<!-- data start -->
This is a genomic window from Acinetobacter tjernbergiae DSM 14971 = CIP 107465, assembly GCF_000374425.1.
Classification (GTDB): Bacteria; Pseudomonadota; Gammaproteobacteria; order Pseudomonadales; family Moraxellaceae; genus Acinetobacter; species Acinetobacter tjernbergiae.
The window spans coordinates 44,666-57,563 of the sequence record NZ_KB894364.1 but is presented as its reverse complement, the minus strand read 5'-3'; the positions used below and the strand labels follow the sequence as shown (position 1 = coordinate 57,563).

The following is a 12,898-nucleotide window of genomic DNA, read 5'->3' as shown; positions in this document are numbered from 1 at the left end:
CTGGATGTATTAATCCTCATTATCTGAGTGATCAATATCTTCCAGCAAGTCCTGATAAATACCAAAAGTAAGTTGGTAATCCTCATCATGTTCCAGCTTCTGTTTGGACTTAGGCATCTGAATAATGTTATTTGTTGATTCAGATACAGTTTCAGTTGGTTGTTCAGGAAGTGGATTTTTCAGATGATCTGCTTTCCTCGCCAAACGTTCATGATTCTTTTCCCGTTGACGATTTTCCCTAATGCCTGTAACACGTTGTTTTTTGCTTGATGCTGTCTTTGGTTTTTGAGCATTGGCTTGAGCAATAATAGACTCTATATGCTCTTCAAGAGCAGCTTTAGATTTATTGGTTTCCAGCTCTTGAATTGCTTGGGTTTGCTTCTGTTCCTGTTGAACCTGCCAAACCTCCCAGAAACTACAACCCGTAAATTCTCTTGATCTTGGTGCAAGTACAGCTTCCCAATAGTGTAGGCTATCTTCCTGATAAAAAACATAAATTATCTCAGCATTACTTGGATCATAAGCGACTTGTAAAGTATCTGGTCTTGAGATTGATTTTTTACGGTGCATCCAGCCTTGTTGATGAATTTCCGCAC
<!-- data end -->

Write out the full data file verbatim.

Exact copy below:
This is a genomic window from Acinetobacter tjernbergiae DSM 14971 = CIP 107465, assembly GCF_000374425.1.
Classification (GTDB): Bacteria; Pseudomonadota; Gammaproteobacteria; order Pseudomonadales; family Moraxellaceae; genus Acinetobacter; species Acinetobacter tjernbergiae.
The window spans coordinates 44,666-57,563 of the sequence record NZ_KB894364.1 but is presented as its reverse complement, the minus strand read 5'-3'; the positions used below and the strand labels follow the sequence as shown (position 1 = coordinate 57,563).

The following is a 12,898-nucleotide window of genomic DNA, read 5'->3' as shown; positions in this document are numbered from 1 at the left end:
CTGGATGTATTAATCCTCATTATCTGAGTGATCAATATCTTCCAGCAAGTCCTGATAAATACCAAAAGTAAGTTGGTAATCCTCATCATGTTCCAGCTTCTGTTTGGACTTAGGCATCTGAATAATGTTATTTGTTGATTCAGATACAGTTTCAGTTGGTTGTTCAGGAAGTGGATTTTTCAGATGATCTGCTTTCCTCGCCAAACGTTCATGATTCTTTTCCCGTTGACGATTTTCCCTAATGCCTGTAACACGTTGTTTTTTGCTTGATGCTGTCTTTGGTTTTTGAGCATTGGCTTGAGCAATAATAGACTCTATATGCTCTTCAAGAGCAGCTTTAGATTTATTGGTTTCCAGCTCTTGAATTGCTTGGGTTTGCTTCTGTTCCTGTTGAACCTGCCAAACCTCCCAGAAACTACAACCCGTAAATTCTCTTGATCTTGGTGCAAGTACAGCTTCCCAATAGTGTAGGCTATCTTCCTGATAAAAAACATAAATTATCTCAGCATTACTTGGATCATAAGCGACTTGTAAAGTATCTGGTCTTGAGATTGATTTTTTACGGTGCATCCAGCCTTGTTGATGAATTTCCGCAC